Egypt court move suspends constitution row

CAIRO Mon Jul 30, 2012 5:03pm EDT

A girl walks past a mural depicting a combination of the faces of Egypt's former president Hosni Mubarak and Field Marshal Mohamed Hussein Tantawi in Cairo June 14, 2012. REUTERS/Ahmed Jadallah

A girl walks past a mural depicting a combination of the faces of Egypt's former president Hosni Mubarak and Field Marshal Mohamed Hussein Tantawi in Cairo June 14, 2012.

Credit: Reuters/Ahmed Jadallah

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CAIRO (Reuters) - The struggle over Egypt's new constitution was temporarily suspended on Monday when a court deferred until late September the next step in a legal row that had threatened the dissolution of the body writing it.

The adjournment of a battle that has overshadowed one of the main components of Egypt's transition to democracy after the Arab Spring uprising that ousted Hosni Mubarak could give the current constitutional assembly time to complete its work.

That would give a boost to Islamists, including the Muslim Brotherhood, who have a big say in the body, and also may stave off any move by the influential military to form a new assembly.

Plaintiffs opposed to what they see as the Islamists' overwhelming influence in the 100-person constitutional assembly had brought the case demanding the body be dissolved on the grounds it had been formed illegally.

Held earlier this month, the last session in the case led to both a courtroom brawl and a new lawsuit filed by the Islamists to demand the removal of the judge on the grounds he was biased. It is that case which a court adjourned until September 24, postponing further any discussion of the original case.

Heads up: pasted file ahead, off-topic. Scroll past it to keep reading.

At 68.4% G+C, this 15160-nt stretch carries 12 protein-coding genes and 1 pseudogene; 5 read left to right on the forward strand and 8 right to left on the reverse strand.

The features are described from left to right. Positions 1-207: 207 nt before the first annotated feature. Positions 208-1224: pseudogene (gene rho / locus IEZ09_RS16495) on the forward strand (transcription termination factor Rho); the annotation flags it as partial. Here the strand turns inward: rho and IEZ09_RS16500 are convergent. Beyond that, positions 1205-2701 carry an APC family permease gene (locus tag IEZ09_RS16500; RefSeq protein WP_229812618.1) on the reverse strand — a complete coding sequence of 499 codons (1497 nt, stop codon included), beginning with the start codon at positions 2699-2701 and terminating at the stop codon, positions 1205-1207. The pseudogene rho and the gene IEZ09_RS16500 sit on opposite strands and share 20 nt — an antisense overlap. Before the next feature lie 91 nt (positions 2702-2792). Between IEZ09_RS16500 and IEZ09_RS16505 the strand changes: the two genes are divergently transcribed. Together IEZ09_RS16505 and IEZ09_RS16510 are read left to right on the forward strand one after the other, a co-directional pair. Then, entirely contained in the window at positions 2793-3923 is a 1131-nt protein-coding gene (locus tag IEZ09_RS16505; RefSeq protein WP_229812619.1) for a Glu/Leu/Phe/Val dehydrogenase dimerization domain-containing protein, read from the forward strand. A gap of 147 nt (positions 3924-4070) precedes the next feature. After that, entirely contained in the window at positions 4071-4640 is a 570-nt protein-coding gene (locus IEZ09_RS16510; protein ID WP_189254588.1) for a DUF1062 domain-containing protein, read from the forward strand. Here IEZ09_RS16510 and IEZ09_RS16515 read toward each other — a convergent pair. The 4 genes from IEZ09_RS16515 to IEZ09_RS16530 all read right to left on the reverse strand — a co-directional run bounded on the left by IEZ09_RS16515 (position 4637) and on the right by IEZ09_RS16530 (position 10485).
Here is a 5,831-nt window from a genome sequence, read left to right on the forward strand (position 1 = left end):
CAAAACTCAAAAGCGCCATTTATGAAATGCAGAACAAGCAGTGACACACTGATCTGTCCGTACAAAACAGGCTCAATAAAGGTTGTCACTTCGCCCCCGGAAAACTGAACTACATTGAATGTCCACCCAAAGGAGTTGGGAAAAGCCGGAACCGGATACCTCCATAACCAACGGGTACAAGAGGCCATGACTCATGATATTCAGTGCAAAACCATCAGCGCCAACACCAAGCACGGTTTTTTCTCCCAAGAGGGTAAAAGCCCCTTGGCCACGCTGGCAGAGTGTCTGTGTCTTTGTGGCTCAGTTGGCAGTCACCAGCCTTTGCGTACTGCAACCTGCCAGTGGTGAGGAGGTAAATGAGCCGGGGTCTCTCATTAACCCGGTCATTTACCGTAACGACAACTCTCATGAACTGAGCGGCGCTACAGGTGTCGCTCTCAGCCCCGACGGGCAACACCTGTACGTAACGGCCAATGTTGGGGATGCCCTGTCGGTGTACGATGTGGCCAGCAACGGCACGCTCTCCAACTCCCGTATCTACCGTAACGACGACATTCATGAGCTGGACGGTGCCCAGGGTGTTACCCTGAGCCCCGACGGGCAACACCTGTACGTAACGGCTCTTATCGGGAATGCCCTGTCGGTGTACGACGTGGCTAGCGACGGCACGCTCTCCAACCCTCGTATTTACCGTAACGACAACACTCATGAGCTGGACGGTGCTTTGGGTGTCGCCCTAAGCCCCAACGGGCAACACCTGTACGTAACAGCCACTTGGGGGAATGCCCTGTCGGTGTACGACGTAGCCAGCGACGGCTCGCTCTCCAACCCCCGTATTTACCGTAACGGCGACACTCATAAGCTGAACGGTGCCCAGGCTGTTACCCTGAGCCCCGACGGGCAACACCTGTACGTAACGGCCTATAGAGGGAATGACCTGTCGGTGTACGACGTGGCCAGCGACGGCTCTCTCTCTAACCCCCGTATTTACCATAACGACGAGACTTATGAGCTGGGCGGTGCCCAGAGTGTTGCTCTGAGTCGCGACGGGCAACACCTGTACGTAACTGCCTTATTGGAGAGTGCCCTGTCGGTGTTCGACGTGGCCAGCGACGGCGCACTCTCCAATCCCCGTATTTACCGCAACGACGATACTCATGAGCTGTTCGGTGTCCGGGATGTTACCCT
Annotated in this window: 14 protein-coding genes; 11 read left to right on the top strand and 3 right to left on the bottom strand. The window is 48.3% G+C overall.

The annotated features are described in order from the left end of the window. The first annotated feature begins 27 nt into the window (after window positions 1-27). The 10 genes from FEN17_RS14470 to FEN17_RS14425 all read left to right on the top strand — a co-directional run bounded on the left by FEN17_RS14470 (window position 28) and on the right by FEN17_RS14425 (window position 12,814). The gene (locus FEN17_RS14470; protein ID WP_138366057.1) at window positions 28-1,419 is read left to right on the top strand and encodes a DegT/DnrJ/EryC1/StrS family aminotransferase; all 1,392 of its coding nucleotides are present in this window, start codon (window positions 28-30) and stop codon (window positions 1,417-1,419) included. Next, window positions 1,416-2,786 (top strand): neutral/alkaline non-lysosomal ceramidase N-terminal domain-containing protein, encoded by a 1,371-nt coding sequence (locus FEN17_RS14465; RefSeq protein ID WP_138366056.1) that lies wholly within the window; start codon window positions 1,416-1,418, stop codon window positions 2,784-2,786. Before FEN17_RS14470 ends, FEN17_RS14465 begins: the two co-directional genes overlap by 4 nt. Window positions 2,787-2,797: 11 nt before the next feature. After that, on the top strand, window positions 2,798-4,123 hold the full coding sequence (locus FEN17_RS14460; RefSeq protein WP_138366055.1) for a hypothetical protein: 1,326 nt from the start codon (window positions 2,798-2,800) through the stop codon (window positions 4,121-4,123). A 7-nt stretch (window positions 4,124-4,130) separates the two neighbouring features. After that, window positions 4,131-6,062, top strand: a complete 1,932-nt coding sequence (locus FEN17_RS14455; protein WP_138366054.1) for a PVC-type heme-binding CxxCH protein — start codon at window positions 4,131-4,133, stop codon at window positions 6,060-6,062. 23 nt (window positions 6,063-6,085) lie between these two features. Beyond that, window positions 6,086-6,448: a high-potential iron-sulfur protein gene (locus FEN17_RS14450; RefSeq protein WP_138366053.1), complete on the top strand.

"It will be considered a sort of victory for the Muslim Brotherhood. It allows the assembly time to complete its task of returning a draft constitution," Mustapha Kamel Al-Sayyid, a professor of political science at Cairo University, said.

"I think this gives the assembly sufficient time."

RACE AGAINST TIME

Worried that the body could be dissolved, the constitutional assembly has been meeting daily in an apparent race against time. Their draft will define crucial questions such as the powers of the president and parliament and the role of the still-influential military establishment.

It also will set out the role of Islam in Egypt's system of government, a major area of concern for liberals. Their concerns have been amplified by the Brotherhood's success in the presidential election, won by Mohamed Mursi.

Abou Elela Mady, a politician who is a member of the body, said: "It is expected that the assembly will continue with success." Asked whether it would be able to finish its work by September 24, he told Reuters: "God willing, we will try".

The completion of the new constitution is a crucial milestone in a new transition to civilian rule as laid out in a decree issued by the military leadership on the eve of Mursi's election win. The decree states that completion of the new constitution is the precursor to new parliamentary elections, until when the military will exercise legislative power.

The Muslim Brotherhood-led parliament that emerged from the last legislative elections, held from November to February, was dissolved on grounds that the election rules were unconstitutional - a move disputed by the Islamists.

Though Monday's decision appears to clear the way for the constitutional assembly to continue its work, the body will likely face more challenges ahead: the generals have the right to oppose any of the articles in the new document.

And the case against the assembly is unlikely to disappear. One of the plaintiff's lawyers pledged to continue his battle.

Shahata Mohamed Shahata, one of the lawyers, said he would ask the judiciary to refer the entire case to a new court, undermining the Islamists' claim of bias on the part of the current judge. "We will continue," he told Reuters.

But Al-Sayyid, the Cairo University professor, said preserving the existing assembly could be in the interests of too many players, including the military council, which he said may struggle to form a new one were the body to be dissolved.

(Editing by Michael Roddy)

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